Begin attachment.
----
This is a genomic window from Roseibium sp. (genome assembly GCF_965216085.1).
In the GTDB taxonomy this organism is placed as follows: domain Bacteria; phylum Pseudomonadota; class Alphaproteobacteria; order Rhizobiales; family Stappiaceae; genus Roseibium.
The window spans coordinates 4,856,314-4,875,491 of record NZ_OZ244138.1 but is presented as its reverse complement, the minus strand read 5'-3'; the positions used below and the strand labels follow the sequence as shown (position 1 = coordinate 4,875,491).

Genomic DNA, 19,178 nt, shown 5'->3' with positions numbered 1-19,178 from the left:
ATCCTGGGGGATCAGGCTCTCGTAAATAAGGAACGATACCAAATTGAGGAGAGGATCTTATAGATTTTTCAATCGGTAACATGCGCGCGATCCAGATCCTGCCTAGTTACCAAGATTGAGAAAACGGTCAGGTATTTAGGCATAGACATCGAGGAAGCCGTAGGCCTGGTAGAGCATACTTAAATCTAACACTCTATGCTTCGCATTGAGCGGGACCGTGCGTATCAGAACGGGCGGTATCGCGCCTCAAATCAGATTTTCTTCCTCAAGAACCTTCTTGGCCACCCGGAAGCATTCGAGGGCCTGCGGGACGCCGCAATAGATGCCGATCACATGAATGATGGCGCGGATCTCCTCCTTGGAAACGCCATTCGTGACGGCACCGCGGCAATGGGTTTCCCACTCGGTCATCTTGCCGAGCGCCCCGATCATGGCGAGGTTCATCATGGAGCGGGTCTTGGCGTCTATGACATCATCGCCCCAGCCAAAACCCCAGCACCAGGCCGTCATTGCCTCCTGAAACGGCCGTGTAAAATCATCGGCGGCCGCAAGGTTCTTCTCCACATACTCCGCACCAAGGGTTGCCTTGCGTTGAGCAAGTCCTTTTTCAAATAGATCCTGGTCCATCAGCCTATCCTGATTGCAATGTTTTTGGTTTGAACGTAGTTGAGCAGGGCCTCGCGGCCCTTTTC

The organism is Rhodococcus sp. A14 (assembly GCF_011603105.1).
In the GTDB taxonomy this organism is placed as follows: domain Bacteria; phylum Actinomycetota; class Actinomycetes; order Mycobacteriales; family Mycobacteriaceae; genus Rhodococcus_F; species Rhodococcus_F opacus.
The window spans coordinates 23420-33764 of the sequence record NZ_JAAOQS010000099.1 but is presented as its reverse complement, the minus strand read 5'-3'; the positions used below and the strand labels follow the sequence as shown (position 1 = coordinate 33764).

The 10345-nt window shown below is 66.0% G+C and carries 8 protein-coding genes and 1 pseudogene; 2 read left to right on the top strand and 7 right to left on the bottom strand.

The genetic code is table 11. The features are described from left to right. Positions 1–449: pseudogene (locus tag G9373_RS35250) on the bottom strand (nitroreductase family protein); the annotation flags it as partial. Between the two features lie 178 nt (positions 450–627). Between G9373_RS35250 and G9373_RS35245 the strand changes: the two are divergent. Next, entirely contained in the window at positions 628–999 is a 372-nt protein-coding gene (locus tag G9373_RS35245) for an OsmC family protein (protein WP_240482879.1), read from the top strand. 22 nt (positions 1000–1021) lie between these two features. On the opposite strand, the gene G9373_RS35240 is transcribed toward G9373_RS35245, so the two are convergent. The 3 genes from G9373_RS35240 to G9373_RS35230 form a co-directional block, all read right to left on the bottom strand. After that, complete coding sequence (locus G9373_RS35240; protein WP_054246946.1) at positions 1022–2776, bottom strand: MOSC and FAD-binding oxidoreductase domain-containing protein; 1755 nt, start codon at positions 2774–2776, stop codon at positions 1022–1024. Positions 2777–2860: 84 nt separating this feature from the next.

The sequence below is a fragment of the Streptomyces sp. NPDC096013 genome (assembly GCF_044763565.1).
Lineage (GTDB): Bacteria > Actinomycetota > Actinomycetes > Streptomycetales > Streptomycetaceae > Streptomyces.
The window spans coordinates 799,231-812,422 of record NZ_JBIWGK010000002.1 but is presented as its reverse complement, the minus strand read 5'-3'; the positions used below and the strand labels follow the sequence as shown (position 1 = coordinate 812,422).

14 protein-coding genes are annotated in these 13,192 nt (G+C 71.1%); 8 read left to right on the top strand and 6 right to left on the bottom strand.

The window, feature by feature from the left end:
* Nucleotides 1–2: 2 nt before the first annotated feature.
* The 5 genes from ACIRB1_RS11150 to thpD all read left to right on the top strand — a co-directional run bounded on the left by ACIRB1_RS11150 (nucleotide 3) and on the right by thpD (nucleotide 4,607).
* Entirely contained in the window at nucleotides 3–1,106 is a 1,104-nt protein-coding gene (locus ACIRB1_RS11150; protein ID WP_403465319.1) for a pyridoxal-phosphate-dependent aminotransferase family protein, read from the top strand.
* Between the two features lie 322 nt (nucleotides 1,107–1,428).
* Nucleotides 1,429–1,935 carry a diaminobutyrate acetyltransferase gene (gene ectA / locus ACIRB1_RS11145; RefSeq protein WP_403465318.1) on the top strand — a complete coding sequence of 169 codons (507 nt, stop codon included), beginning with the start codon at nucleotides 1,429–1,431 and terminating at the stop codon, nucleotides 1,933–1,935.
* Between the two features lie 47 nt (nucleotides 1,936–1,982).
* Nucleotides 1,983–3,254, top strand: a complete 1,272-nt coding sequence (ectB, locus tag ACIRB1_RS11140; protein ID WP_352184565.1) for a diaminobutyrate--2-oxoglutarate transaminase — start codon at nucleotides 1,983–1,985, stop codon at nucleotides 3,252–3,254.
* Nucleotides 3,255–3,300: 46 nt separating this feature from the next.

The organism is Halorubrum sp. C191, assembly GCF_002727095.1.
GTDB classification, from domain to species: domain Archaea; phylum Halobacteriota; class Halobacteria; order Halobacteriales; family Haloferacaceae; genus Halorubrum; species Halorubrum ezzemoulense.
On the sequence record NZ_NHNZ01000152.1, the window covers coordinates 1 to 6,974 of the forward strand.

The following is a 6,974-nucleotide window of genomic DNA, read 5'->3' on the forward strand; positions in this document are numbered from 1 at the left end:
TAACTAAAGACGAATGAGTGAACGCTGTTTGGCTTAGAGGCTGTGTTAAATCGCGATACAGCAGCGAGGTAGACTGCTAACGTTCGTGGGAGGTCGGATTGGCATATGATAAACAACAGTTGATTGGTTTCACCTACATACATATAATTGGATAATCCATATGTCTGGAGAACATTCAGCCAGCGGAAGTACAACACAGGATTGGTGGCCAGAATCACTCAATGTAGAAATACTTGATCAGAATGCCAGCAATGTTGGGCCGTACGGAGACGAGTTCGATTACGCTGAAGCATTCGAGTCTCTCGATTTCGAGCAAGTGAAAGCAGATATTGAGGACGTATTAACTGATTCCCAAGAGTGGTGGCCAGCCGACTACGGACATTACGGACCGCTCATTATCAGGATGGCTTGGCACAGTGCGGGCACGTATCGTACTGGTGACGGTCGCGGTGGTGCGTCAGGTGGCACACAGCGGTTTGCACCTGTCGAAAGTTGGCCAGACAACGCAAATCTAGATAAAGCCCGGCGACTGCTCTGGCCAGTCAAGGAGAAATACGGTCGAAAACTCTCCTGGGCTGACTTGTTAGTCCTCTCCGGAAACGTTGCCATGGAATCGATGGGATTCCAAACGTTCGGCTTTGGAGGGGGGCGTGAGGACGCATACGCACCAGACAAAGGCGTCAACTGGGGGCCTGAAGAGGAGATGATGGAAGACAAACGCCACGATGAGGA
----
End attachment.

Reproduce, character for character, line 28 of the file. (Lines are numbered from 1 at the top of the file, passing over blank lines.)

TAACTAAAGACGAATGAGTGAACGCTGTTTGGCTTAGAGGCTGTGTTAAATCGCGATACAGCAGCGAGGTAGACTGCTAACGTTCGTGGGAGGTCGGATTGGCATATGATAAACAACAGTTGATTGGTTTCACCTACATACATATAATTGGATAATCCATATGTCTGGAGAACATTCAGCCAGCGGAAGTACAACACAGGATTGGTGGCCAGAATCACTCAATGTAGAAATACTTGATCAGAATGCCAGCAATGTTGGGCCGTACGGAGACGAGTTCGATTACGCTGAAGCATTCGAGTCTCTCGATTTCGAGCAAGTGAAAGCAGATATTGAGGACGTATTAACTGATTCCCAAGAGTGGTGGCCAGCCGACTACGGACATTACGGACCGCTCATTATCAGGATGGCTTGGCACAGTGCGGGCACGTATCGTACTGGTGACGGTCGCGGTGGTGCGTCAGGTGGCACACAGCGGTTTGCACCTGTCGAAAGTTGGCCAGACAACGCAAATCTAGATAAAGCCCGGCGACTGCTCTGGCCAGTCAAGGAGAAATACGGTCGAAAACTCTCCTGGGCTGACTTGTTAGTCCTCTCCGGAAACGTTGCCATGGAATCGATGGGATTCCAAACGTTCGGCTTTGGAGGGGGGCGTGAGGACGCATACGCACCAGACAAAGGCGTCAACTGGGGGCCTGAAGAGGAGATGATGGAAGACAAACGCCACGATGAGGA